The best core exercises for beginners 

If you're new to working your core, these are the exercises to add to your routine. Most of them will only require you to use your bodyweight, but it might help to invest in one of the best yoga mats to lie on. 

1. Side Plank

an illustration of a woman doing a side plank

(Image credit: Shutterstock)

Start on the floor and on your side. Stack your legs straight out in line with your body and rest up onto your elbow pushing your hips up towards the ceiling, making sure your hips stay stacked on top of each other. Hold for around 20-30 secs and switch sides.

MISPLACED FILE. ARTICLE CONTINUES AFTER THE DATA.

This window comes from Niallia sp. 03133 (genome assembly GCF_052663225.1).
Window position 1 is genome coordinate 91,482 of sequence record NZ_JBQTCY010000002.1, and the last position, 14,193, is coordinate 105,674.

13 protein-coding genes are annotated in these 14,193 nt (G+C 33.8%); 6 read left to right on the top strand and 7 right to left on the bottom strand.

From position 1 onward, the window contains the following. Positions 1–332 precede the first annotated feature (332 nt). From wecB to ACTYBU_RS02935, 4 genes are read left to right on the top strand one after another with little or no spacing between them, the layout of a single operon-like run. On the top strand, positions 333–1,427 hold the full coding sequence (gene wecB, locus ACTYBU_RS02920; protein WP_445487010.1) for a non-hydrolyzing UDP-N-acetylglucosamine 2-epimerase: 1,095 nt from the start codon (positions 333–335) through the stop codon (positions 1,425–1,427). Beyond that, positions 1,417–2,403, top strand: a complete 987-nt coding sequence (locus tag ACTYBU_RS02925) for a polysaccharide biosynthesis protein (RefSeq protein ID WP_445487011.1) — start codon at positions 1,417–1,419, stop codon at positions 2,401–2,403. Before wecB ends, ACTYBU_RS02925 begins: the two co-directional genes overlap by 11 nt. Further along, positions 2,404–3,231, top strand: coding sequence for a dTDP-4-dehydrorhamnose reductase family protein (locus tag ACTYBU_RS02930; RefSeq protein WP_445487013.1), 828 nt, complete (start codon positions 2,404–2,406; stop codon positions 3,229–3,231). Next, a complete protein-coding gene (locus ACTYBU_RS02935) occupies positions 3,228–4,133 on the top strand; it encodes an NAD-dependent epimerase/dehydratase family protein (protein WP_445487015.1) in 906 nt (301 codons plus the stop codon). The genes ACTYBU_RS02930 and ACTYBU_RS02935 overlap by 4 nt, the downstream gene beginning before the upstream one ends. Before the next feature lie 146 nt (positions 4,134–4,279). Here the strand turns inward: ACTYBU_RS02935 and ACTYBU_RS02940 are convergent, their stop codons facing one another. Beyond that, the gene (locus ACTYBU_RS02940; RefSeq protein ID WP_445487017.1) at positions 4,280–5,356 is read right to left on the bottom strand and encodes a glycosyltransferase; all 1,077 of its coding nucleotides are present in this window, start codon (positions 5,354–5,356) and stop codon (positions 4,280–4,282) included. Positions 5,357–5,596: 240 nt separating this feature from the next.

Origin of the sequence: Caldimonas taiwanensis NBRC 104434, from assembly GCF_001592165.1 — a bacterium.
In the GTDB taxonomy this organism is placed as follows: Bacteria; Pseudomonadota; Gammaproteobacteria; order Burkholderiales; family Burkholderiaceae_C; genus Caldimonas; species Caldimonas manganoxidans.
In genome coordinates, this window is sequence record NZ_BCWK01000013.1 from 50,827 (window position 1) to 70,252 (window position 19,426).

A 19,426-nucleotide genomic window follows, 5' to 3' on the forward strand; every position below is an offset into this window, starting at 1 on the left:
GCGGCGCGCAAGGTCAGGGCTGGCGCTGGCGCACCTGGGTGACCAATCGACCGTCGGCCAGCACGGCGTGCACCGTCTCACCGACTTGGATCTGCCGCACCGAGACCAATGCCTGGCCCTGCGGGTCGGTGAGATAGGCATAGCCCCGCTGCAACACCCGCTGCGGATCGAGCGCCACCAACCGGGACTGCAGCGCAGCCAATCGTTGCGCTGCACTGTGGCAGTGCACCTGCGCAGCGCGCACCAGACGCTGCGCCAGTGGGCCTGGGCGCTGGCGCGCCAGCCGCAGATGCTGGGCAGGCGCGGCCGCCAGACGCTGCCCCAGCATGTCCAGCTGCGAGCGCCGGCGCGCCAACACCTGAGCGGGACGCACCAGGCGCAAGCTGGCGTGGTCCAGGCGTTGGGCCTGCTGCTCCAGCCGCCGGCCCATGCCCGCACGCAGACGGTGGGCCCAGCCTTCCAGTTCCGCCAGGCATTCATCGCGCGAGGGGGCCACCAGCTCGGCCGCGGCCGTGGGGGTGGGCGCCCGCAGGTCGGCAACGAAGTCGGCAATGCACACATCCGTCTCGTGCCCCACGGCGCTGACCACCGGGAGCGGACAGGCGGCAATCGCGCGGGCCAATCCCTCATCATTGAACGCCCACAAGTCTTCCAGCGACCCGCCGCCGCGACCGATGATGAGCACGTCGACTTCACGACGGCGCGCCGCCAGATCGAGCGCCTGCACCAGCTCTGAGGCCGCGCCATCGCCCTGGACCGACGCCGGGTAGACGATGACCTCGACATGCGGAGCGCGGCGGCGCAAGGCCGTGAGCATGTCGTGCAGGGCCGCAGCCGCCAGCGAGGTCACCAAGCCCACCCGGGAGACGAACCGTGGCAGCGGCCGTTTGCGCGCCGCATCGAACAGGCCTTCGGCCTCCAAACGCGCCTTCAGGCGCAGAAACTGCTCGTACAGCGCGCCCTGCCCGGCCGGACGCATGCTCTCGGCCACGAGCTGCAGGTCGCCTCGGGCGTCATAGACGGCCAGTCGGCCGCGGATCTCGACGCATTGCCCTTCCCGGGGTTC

If this is too difficult, you can bend the bottom underneath leg in to a 90 degree angle, and have just the top leg straight out in line with your body – this will make it a little easier and you can build up to having both legs stacked on top of each other.

2. Deadbug 

Dead bugs

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Laying on your back, bend your legs up at 90-degree angles and your arms straight up over your chest (like a dead bug).

Option — keep your legs where they are and keep your lower back pulled into the floor, alternate your arms back one at a time maintaining your back connected to the floor.

Option 2 — keep your arms out in front of your chest and alternate dropping one leg at a time down towards the floor whilst again, maintaining your lower back being connected to the floor and not arching. 

Option 3 — alternate one leg and the opposite arm away from your body, return back to your dead bug initial position, and then switch.

With any option, go for between 6-10 on each side.

3. Pallof Press

a photo of a man doing a pallof press